Social Media Law
Social Media Law - Your Rights in Social Media
Social networks have become essential parts of everyday life. Having now been an effective marketing tool for a long time, it has become apparent, time and again, how important competent legal counseling is, especially in social media.
In the following you’ll find selected sub-sections of my consultancy:
1. Copyright law and Social Media
The details are often found in the small print—Social Media platforms are no exception to this rule. Which rights are you transferring to who when posting? What copyright laws have to be taken into account? Maybe you’ve even already received a warning letter for copyright infringement?
2. Identifying of advertisement
You want to advertise on Social Media? Then you’ll have to take certain things into account!
Advertisements for example have to be labelled as such.
3. The Right to your own image
Unfortunately, the following scenario is all too common: Someone finds their own image on Facebook without ever having posted it.
The right to your own image has been violated. This right is part of the general privacy laws and can be legally enforced.
4. Sweepstakes, Facebook lotteries
Sweepstakes have long become essential marketing tools. In order to avoid claims against you, there are several things to be taken into account:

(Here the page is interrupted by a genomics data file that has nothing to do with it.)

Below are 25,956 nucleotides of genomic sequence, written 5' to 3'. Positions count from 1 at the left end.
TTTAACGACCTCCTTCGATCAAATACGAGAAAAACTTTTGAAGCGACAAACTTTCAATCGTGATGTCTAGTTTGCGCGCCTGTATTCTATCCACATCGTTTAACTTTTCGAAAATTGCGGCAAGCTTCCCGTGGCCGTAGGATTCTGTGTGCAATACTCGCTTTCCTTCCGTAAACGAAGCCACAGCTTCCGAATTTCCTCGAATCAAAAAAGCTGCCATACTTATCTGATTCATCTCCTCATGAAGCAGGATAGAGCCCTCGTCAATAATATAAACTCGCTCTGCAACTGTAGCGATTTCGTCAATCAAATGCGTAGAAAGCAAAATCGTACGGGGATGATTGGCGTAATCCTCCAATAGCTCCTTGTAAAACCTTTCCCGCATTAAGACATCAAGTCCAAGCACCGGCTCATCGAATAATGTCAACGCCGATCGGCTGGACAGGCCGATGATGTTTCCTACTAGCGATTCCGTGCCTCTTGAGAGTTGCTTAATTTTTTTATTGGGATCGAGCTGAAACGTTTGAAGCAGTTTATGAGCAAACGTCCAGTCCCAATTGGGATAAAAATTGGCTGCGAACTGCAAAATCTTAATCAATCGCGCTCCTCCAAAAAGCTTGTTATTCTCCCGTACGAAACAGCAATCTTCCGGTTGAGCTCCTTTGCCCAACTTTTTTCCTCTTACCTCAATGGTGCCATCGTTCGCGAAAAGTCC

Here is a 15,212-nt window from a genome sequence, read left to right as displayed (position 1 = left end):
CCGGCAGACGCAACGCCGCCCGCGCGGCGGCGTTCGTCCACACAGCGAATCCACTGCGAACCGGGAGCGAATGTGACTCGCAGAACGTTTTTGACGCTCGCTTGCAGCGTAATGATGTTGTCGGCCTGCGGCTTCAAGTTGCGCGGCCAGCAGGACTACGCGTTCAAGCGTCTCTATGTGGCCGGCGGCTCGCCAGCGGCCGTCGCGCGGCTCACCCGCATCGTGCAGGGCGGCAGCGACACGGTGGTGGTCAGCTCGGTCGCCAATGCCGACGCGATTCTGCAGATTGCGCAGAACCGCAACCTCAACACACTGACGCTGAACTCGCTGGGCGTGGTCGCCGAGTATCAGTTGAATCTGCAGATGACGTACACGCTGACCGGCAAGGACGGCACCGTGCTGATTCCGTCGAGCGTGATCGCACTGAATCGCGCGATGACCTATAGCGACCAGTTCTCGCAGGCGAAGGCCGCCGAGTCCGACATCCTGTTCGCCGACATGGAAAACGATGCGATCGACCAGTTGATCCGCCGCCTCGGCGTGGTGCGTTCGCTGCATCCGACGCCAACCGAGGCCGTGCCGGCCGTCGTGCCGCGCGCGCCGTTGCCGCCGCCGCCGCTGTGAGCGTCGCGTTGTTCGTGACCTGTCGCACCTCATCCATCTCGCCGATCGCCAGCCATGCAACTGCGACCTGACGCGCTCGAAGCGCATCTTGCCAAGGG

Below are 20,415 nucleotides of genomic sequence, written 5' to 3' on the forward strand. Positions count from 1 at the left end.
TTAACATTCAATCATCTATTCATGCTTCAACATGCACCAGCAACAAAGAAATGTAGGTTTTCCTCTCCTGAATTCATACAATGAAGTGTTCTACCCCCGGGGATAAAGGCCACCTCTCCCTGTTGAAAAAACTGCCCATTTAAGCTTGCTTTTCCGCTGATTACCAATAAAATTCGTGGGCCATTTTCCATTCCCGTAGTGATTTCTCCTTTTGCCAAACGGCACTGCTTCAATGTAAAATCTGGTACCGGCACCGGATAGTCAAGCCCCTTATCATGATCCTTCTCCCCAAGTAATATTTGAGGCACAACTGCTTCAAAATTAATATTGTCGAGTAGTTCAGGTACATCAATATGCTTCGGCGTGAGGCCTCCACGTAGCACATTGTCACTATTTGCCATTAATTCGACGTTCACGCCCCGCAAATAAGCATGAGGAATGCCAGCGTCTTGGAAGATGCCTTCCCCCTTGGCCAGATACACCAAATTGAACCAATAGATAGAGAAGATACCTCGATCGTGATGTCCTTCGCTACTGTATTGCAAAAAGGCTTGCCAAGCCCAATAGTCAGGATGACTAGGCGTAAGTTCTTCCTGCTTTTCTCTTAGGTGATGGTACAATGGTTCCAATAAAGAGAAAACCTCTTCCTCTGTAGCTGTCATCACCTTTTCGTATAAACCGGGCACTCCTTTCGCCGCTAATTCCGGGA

- Sweepstakes are always free of charge (Note: Gambling has to be approved by the state!)
- Keep the terms and conditions for participation available: Sweepstakes must be transparent
- Make sure the respective platform allows for sweepstakes in its terms and conditions and if specific contract clauses have to be included
- Specify the conditions of participation
- Specify how you will treat personal data of participants
5. Ratings, especially negative ones
Customer feedback can greatly increase a business’s reputation. The exact opposite, however, can happen when negative feedback is left. In such cases it is worthwhile to examine whether rights of the business have been violated or if there may even be a claim for removal of such feedback.
As a rule, ratings are exercises of freedom of speech pursuant to article 5 of the German Grundgesetz. However, not everything’s protected by freedom of speech laws. Freedom of Speech, for instance, is exceeded if someone makes untrue claims or even expresses abusive criticism. You don’t have to accept libel, slander or insults. Someone leaving such feedback is at risk of criminal consequences.
An assessment should be made whether financial compensation claims, injunctive relief or removal claims exist.